I was motivated by a comment on Jim Pivarski’s recent post to speak about the Heisenberg Uncertainty Principle. Someone asked,
If uncertainty in quantum mechanics comes from (or is inseparable from) quantization, then where does it come from in its mathematical formulation i.e in terms of a space and its Fourier transform?
The Heisenberg Uncertainty Principle is a curious fact: it requires no physical intuition whatsoever and yet has profound physical ramifications. It is also interesting because it is among a small group of facts which are both physically and mathematically interesting. It is an important (to harmonic analysis) and commonly known fact that a function and its Fourier transform cannot both be compactly supported. There are stronger statements than that, though, of the following flavor: if a function is a narrow spike near a point, then its Fourier transform will be more spread out. The Heisenberg Uncertainty Principle is a quantitative statement about this kind of fact.
The Principle follows from several simple but fundamentally powerful aspects of the Fourier transform. First, polynomials in derivatives acting on a function can be pulled outside the Fourier transform into corresponding polynomials in frequency variables. More specifically,
where is a polynomial and means derivative with respect to Second, translation in space variables leads to modulation in frequency variables:
Third, modulation in space variables leads to translation in frequency variables:
Now, let’s derive the Uncertainty Principle. Let denote the functions which are square integrable — that is, We will write
On , define the operators and by
Here is Planck’s constant which is on the order of in the macroscopic units of Joules-seconds. The presence of is unimportant mathematically, so let’s assume we’re using units so that is 1. That corresponds to the position operator of a particle comes from the interpretation of the wave function: if is a solution to the Schrödinger equation, then it is a probability distribution — or rather, is — so that gives the expected value for position. That corresponds to the momentum operator basically comes from the fact that it’s like the velocity of the wave function, and momentum is mass times velocity. More precisely, the Schrödinger equation,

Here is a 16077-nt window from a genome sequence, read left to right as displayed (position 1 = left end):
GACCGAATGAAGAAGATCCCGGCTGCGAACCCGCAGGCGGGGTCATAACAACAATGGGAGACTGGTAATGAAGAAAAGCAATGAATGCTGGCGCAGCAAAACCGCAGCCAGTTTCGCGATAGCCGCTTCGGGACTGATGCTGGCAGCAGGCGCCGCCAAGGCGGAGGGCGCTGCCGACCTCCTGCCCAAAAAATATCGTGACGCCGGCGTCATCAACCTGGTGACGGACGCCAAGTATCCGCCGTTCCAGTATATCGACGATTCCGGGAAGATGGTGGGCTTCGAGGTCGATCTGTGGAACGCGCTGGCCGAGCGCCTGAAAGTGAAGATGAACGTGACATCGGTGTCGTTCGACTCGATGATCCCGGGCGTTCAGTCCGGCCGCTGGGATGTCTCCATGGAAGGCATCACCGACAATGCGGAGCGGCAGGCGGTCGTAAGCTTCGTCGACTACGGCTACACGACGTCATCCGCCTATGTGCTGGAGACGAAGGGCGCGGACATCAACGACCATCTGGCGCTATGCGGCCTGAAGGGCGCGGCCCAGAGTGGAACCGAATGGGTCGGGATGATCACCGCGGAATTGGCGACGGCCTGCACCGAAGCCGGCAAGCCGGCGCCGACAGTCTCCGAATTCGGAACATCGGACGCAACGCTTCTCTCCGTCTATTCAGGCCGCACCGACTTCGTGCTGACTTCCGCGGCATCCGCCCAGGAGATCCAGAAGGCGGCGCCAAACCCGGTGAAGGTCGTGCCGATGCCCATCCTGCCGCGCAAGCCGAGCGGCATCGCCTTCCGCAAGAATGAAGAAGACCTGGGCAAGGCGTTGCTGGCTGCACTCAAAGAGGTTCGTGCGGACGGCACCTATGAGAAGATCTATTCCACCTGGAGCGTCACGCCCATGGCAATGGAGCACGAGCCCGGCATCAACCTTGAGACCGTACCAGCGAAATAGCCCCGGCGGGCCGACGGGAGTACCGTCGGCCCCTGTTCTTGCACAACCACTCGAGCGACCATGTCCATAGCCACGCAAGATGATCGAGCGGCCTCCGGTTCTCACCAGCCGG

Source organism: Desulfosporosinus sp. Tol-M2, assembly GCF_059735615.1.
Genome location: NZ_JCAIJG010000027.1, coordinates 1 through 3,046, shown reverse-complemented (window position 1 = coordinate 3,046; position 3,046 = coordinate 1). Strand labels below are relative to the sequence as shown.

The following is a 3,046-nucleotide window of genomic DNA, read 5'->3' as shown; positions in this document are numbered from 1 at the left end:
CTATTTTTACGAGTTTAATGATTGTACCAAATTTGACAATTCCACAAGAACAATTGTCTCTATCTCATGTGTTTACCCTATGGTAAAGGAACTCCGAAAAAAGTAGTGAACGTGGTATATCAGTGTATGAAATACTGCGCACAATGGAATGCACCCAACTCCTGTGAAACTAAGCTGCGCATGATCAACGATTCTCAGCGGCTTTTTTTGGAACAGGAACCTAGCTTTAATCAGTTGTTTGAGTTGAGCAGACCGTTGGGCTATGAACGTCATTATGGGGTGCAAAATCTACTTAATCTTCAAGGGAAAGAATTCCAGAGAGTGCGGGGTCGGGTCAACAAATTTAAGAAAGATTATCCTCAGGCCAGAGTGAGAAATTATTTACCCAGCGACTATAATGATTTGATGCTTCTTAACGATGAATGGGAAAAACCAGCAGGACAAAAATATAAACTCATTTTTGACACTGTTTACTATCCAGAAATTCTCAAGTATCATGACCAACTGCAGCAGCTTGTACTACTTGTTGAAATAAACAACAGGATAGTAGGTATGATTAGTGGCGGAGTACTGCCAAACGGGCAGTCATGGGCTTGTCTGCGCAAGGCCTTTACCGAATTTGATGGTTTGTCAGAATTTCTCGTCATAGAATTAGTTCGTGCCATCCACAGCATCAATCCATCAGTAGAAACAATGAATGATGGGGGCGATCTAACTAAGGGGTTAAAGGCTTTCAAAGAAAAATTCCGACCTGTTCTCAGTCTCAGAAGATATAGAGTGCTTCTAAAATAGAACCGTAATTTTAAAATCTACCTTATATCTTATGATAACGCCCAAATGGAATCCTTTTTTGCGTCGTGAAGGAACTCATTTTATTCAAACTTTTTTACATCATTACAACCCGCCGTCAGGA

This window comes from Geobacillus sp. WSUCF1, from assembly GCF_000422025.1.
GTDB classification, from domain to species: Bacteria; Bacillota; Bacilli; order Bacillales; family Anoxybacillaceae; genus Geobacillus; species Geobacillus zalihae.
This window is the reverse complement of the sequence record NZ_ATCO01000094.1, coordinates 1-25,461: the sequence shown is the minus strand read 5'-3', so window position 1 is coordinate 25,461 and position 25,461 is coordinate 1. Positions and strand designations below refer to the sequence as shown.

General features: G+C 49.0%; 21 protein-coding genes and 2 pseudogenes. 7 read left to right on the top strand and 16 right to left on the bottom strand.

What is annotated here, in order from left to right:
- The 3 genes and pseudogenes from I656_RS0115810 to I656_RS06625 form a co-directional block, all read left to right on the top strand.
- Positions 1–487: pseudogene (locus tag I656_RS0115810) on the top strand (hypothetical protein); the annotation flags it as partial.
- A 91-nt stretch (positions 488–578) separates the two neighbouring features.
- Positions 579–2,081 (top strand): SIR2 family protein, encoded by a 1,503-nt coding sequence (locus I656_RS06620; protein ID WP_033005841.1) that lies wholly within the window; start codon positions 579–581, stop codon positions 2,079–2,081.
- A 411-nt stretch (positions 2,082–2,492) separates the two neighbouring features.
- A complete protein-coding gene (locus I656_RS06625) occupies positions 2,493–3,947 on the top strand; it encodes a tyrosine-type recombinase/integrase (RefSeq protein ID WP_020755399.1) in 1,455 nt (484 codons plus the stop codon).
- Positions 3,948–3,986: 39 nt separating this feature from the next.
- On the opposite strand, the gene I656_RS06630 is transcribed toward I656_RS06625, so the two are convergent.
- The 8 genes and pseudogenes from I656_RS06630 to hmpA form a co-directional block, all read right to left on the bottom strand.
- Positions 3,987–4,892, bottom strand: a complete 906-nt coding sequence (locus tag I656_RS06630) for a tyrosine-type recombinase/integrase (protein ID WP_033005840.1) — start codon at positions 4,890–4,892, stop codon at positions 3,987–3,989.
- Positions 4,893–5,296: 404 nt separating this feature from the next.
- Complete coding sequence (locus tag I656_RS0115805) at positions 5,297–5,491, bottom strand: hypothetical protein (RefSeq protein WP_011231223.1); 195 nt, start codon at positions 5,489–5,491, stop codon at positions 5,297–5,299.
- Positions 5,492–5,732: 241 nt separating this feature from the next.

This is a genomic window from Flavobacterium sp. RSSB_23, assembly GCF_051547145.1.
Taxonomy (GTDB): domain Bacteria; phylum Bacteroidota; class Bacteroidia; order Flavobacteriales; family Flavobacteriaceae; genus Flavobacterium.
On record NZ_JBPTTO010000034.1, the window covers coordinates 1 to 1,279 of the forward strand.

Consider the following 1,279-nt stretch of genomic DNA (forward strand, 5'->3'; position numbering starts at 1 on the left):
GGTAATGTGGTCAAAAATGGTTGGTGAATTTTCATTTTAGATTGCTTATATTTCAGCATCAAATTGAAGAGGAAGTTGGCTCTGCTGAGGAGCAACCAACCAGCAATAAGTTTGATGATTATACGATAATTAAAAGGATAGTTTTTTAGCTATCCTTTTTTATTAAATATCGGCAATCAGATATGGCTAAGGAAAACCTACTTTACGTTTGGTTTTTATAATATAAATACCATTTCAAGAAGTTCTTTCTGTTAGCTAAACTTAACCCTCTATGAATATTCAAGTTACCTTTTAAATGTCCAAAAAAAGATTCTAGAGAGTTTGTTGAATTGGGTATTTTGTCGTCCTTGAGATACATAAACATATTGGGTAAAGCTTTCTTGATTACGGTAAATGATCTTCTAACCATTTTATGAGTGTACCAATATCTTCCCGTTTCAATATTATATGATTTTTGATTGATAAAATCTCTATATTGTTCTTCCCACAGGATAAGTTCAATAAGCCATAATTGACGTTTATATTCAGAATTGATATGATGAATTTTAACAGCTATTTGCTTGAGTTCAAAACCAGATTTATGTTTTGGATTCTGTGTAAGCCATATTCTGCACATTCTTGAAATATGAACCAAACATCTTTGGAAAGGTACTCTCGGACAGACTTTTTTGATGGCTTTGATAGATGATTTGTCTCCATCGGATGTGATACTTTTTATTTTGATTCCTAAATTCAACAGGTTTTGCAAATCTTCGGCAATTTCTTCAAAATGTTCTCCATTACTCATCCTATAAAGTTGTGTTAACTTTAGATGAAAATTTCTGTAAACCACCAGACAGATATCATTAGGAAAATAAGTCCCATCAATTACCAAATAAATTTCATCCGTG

is nothing more than a statement about conservation of energy. The kinetic energy is which corresponds to the first term, and so our choice for the momentum operator reflects that.
One should note here that, as indicated above, taking the Fourier transform of momentum gives the position operator in the frequency variable:
The Fourier transform of position is basically the same thing as momentum, but it’s off by a constant multiple.
Observe that and do not commute; specifically,
We know that has as an inner product . Also, it’s pretty easy to see that both and are self-adjoint, meaning that and likewise for . Using these two facts, we find that for arbitrary real constants and ,
The first quantity is non-negative which means the last quantity is also, and so:
Picking and gives
For any fixed pair of numbers and , we can apply the above relation to and deduce that
The second term in the product on the left side of above comes from a fact called Plancherel’s formula:
For any wave function , we must have that since must be a probability distribution and thus have a total mass of 1. By choosing
the expected position, and
the expected momentum, we get that
where denotes variance — the variance is the square of the standard deviation and so for an arbitrary distribution the square root of variance is the standard way to measure deviation from the mean.
More commonly, the above relation is written as
By carefully retracing how Planck’s constant fits in, one can see that the physically relevant equation is
From a physical point of view, this means that our confidence in a measurement of position is at best inversely proportional to our confidence in a measurement of momentum. This gives us the usual qualitative interpretation of the Uncertainty Principle: one cannot simultaneously know with perfect certainty both position and momentum, or, as Heisenberg himself said, “The more precisely the position is determined, the less precisely the momentum is known in this instant, and vice versa.”